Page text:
New York Athletic Club
During the late 1800s as numerous social clubs themed around business and the arts were established in New York City so was the New York Athletic Club. In 1868, the club was founded by accomplished athletes: Henry Buermeyer, John Babcock, and William Curtis. The New York Athletic Club moved into its current home at 180 Central Park South in 1930. The Italian Renaissance style club was designed by the architecture firm of York & Sawyer, known for also designing the Federal Reserve Bank of New York. The club currently has the largest facilities in Manhattan.
Building History & Stories
By the 1920’s, prime location land lots throughout Manhattan were dwindling. The New York Athletic Club was actually built on the site formerly occupied by the Central Park Apartments, also called the Navarro or Spanish Flats. In 1884, plans were well underway to develop the Central Park Apartments as the largest apartment building in the world. However, due to some miscalculations by builder Philip G. Hubert, the bank foreclosed on the mortgage before the building could be completed and finished the project as a complex of rental buildings.
During the late 1800s numerous social clubs themed around business and the arts had been established in New York City. However, a club for athletes was a new concept. In 1868, the New York Athletic Club was founded by accomplished athletes: Henry Buermeyer, John Babcock, and William Curtis. The trio shared a common interest in the growth and development of amateur sports in the United States. On September 9th 1868, the trio along with 11 other sportsmen gathered at the Knickerbocker Cottage tavern in Manhattan for the first meeting of the New York Athletic Club. Over the past 140 years, the New York Athletic Club has experienced unprecedented success. Countless Olympic medalists have been New York Athletic Club members. The club and its members have been pioneers in the sporting world. Competitive fencing, squash courts, running tracks constructed of cinders, and bicycle racing were introduced to the United States by members of the NYAC.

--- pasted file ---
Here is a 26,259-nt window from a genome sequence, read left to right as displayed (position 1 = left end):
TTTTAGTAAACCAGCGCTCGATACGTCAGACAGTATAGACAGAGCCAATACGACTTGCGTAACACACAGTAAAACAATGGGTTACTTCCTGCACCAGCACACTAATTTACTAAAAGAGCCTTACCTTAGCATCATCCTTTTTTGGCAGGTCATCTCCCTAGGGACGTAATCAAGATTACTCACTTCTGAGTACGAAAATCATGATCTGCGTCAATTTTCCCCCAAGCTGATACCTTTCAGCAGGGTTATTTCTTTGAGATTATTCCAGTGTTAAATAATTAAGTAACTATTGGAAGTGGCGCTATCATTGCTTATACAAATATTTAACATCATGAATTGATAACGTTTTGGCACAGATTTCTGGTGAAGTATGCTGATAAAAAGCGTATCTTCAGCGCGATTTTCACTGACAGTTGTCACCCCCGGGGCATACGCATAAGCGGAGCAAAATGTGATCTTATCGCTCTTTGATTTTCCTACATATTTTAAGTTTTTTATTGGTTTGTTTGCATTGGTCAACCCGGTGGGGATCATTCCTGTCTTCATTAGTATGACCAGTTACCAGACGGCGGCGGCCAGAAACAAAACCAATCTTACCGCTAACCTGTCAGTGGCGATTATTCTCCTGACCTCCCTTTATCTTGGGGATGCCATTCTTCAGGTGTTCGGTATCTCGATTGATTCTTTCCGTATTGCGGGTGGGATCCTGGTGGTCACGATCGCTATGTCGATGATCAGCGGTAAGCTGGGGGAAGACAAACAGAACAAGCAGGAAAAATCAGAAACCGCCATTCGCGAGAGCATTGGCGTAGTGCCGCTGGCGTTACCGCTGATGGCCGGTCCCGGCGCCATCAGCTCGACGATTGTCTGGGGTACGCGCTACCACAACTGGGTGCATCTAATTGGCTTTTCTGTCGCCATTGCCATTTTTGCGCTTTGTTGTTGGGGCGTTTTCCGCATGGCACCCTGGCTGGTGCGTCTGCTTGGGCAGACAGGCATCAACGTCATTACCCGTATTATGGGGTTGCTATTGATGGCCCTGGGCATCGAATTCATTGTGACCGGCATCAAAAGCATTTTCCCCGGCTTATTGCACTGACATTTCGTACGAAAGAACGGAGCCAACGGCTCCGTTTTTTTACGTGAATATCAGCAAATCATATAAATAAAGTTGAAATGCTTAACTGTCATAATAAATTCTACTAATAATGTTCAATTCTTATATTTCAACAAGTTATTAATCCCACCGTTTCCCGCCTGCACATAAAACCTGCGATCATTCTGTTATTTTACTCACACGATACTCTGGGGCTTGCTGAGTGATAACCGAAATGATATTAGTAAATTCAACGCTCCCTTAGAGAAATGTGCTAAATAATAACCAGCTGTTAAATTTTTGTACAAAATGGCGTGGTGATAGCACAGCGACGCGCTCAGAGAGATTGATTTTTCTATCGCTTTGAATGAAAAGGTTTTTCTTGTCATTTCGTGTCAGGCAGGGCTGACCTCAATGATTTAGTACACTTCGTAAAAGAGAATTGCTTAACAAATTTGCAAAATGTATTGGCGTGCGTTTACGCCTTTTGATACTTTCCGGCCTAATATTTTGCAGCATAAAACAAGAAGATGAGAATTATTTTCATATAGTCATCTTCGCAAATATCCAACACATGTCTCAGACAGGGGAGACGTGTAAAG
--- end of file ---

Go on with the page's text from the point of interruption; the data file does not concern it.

Upon its inception, the New York Athletic Club had been based out of 50 Central Park West, which has since been demolished and rebuilt as the St. Moritz Hotel (today owned by the Ritz Carlton Hotel Group). The New York Athletic Club moved into its current home at 180 Central Park South in 1930. The massive Italian Renaissance style club was designed by the architecture firm of York & Sawyer. Both partners of the firm, Edward York (1863–1928) and Philip Sawyer (1868–1949), were trained by the famous architecture firm McKim, Mead and White, which lays claim to an impressive number of the city’s landmarks. In 1898, they established their own independent firm. York & Sawyer were known for designing the Federal Reserve Bank of New York located at 33 Liberty Street.
The twenty-one-story structure, which is home to the New York Athletic Club has 300 bedrooms, a swimming pool, a large billiards room overlooking the park, two handball courts, a gymnasium, and many other superb facilitates. The New York Athletic Club is a handsome component of Central Park South with membership numbers in the thousands. The club has the largest facilities in Manhattan.
The facade of the massive Italian Renaissance palazzo style building is not particular elaborate. The building is constructed of limestone and stucco on a steel frame. There is what is architecturally referred to as a stubby tower where two open and two closed handball courts were located. There is an open corridor or loggia on the eleventh floor where the dining room is located. There is also a sensational roof deck on the twenty-fourth floor.